Commissioner’s Release: 1- CACL: The Capital Access Company Law
GRAY DAVIS, Governor
Date: August 9, 1999
WILLIAM KENEFICK, Acting Commissioner
Senate Bill 2189 (Chapter 668, Statutes 1998) enacted the Capital Access Company Law (the “CACL”), which, among other things, provides for the licensure and regulation of capital access companies by the Commissioner of Corporations. This law, which is found at Corporations Code Section 28000 et seq., became operative on July 1, 1999, and is intended to facilitate California small businesses obtaining financing by enabling certain investment companies to rely on a recently-enacted exemption from registration under the federal Investment Company Act of 1940 (the “Investment Company Act”).
Under the Investment Company Act, investment companies are subject to registration and oversight by the Securities and Exchange Commission. At the federal level, investment companies must comply with various requirements (e.g., periodic reporting, disclosure of information, examination and audit) that are designed to protect the investing public. The National Securities Markets Improvement Act of 1996 (“NSMIA”) amended the Investment Company Act to exempt any investment company not engaged in the business of issuing redeemable securities if its operations are regulated by the state where it is formed pursuant to a statute regulating companies that provide financial or managerial assistance to businesses in the state, and if certain additional conditions are met. Section 6(a)(5) of the Investment Company Act. The CACL provides for the licensure and regulation of capital access companies that are exempt from the Investment Company Act by virtue of Section 6(a)(5). Capital access companies are defined under the CACL as providing financing or managerial assistance to small business firms in California. Corporations Code Sections 28047, 28200 and 28400-28404.
Also, under the existing California securities law, the Department of Corporations and the Commissioner of Corporations regulate the offer and sale of securities in this state, as well as License and regulate broker-dealers and investment advisers, under the Corporate Securities Law of 1968 (the “CSL”). The offer or sale of non-redeemable securities to accredited investors by a capital access company Licensed under the CACL is exempt from the qualification requirements of the CSL. Corporations Code Section 25102(p). A capital access company Licensed under the CACL is also exempt from the broker-dealer licensure requirements of the CSL. Corporations Code Section 25208.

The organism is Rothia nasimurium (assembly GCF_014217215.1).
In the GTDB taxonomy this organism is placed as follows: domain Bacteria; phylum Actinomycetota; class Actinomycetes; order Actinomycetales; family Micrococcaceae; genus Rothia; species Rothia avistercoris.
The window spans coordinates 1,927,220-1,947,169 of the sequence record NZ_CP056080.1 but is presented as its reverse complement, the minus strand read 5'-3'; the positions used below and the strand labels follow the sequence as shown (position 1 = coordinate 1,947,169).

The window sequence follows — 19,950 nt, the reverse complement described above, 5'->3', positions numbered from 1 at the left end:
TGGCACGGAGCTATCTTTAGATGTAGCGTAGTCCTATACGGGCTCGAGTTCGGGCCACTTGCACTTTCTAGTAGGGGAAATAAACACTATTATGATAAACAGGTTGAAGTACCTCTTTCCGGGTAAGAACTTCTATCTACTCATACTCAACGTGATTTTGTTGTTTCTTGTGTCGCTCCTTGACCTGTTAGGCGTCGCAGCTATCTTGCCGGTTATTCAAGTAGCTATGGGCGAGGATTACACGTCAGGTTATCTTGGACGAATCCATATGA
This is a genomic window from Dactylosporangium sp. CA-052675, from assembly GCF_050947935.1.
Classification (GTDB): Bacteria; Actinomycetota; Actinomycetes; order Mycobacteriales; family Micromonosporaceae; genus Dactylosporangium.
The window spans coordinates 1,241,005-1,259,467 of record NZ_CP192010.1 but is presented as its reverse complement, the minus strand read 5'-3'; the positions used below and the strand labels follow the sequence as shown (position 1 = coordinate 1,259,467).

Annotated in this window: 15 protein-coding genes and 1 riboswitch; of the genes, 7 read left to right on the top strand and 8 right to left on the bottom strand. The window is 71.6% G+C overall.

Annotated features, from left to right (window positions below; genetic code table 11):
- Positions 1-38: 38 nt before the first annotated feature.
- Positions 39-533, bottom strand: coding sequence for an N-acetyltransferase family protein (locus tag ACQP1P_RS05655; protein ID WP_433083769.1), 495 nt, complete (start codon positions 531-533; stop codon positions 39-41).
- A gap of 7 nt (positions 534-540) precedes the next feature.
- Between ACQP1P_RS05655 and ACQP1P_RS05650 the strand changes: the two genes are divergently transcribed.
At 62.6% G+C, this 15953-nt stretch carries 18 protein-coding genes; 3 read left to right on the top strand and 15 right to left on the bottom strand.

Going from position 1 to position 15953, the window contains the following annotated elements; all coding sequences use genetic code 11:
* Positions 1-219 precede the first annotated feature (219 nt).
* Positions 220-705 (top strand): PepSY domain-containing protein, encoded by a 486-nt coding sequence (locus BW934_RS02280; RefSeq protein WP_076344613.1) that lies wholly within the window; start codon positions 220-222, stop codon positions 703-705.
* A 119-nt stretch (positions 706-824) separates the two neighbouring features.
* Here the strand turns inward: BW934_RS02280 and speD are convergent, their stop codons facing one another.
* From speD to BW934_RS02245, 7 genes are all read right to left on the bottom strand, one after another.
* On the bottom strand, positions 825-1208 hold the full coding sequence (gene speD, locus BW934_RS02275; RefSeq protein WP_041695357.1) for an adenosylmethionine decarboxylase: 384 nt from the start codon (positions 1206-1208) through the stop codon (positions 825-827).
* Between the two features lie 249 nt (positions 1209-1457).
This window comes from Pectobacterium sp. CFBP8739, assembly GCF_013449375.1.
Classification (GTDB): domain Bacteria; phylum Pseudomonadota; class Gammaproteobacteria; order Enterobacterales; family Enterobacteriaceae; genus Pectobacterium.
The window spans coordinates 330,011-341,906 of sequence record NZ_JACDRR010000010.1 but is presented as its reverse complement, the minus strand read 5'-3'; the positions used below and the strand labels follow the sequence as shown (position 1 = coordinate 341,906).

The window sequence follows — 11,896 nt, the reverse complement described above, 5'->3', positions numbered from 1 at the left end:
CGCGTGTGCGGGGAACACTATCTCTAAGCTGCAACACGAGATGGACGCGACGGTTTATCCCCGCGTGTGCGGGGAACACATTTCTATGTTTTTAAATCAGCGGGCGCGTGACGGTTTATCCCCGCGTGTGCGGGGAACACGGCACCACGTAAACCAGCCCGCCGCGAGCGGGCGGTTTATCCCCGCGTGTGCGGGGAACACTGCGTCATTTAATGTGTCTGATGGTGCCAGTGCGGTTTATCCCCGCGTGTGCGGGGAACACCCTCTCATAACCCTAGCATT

The CACL provides that a capital access company is limited primarily to providing financial or managerial assistance to small businesses that meet specified requirements, including that the small businesses receiving the financial assistance have a significant connection to California. Corporations Code Section 28047. Although the CACL imposes obligations on the board of directors, executive committee, or other policy body of the capital access company in regard to the approval of the investment contract between the company and the person who will make recommendations with respect to the investment of funds, neither the CACL nor the rules adopted by the Commissioner under the CACL limit in any way what the organizers or fund managers can earn from their investment efforts on behalf of the capital access company. Corporations Code Sections 28152, 28153 and 28212.
Below are additional requirements of the CACL:
- The capital access company’s securities can be sold only to accredited investors. Corporations Code Sections 28031 and 28200(d).